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A routine traffic stop of a luxury sports car revealed the first clues leading to charges of tax crimes against a St. Cloud-area man suspected of running an unlicensed motor vehicle business.

Grady A. Shearer, 33, of Foley, Minn., was charged last week in Ramsey County District Court with 53 counts of failing to pay or collect and remit sales and use tax, and four counts of failing to file individual income tax returns.

Shearer was charged by summons and is due in court Oct. 24.

"We vehemently deny the allegations," said his attorney, Anthony Bussa. He said he expects his client to be vindicated.

In an interview Wednesday with the Star Tribune, Shearer defended his business practices and said he saw another vehicle sales company in Minnesota handling its tax obligations the same way.

"I did basically the same thing they were doing," he said. "If the tax is not collected at the time of purchase, the buyer is responsible to pay the tax."

According to the criminal complaint:

Although he did not have the dealer's license required in Minnesota, Shearer sold vehicles, outdoor recreation equipment and other items through Facebook and Instagram while living in St. Cloud and Foley.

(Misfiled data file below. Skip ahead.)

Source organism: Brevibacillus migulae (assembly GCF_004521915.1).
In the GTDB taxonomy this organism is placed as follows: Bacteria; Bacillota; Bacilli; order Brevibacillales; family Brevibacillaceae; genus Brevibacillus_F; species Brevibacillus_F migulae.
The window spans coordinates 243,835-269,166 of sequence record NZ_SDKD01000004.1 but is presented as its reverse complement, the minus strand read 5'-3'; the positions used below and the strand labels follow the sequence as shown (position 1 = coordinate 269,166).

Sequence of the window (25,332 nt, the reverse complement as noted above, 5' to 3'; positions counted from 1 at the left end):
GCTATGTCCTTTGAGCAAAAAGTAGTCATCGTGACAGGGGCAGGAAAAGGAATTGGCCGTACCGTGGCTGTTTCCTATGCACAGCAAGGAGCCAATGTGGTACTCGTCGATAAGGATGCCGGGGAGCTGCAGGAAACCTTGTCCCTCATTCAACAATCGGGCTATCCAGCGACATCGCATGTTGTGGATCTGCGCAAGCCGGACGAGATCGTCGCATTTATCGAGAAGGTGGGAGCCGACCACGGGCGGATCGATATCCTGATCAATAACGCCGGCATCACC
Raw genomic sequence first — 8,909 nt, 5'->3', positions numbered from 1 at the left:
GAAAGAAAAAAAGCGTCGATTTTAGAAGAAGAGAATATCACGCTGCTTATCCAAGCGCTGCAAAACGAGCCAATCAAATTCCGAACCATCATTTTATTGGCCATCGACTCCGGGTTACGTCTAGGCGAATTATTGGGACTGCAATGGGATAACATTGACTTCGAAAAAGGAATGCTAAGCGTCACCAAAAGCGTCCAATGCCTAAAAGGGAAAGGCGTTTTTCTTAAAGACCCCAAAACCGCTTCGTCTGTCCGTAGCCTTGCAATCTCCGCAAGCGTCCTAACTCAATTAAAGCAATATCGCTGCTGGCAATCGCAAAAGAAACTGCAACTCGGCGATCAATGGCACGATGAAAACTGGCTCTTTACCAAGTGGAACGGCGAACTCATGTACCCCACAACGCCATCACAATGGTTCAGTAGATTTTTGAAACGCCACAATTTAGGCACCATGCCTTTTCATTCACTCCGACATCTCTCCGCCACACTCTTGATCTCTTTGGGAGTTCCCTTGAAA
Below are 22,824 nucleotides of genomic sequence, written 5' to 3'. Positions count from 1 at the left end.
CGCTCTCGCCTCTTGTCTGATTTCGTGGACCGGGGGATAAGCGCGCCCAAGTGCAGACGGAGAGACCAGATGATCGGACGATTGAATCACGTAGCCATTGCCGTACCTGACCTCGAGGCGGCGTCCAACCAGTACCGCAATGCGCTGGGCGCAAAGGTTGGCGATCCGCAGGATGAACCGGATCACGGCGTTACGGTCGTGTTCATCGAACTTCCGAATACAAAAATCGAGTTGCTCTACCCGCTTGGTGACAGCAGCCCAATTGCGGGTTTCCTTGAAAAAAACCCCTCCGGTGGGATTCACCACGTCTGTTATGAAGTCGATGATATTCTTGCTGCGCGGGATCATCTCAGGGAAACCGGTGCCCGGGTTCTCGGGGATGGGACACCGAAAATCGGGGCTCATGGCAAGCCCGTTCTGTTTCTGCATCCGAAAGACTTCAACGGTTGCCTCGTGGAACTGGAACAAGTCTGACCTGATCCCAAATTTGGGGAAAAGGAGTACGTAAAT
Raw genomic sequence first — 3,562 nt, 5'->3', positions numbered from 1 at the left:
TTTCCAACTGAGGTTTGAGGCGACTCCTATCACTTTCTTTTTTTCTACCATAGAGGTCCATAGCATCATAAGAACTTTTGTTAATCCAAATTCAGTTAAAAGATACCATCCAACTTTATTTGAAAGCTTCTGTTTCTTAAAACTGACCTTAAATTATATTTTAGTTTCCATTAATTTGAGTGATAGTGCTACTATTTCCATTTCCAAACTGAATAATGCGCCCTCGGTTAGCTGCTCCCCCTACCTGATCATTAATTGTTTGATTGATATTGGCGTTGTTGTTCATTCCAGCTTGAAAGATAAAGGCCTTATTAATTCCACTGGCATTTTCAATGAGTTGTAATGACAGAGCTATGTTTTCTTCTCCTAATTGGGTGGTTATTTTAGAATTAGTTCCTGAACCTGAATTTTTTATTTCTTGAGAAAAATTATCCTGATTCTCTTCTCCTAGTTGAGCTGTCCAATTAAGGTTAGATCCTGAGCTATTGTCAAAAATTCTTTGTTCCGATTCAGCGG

He failed to collect and remit sales tax for these transactions from January 2018 to May 2022. Shearer also failed to file individual income tax returns for 2018 through 2021.

In total, his tax bill adds up to more than $222,000, when including in penalties and interest.

Authorities became aware of Shearer's operation after a state trooper in April 2020 stopped the driver of a Lamborghini Gallardo, a luxury sports car that had neither license plates nor proper registration.

The patrol reviewed the vehicle's title history and saw that Shearer claimed to have bought the car for $20,000 in 2019, "even though the fair market value was approximately $85,000."

Recognizing the difference between the purchase price and the car's estimated value, the patrol suspected Shearer was trying to avoid paying sales tax on the vehicle. That led to Shearer's vehicle sales on Facebook and Instagram.

Shearer said Wednesday that he had the car fixed up after he bought it and that it was worth no more than $45,000 when he sold it.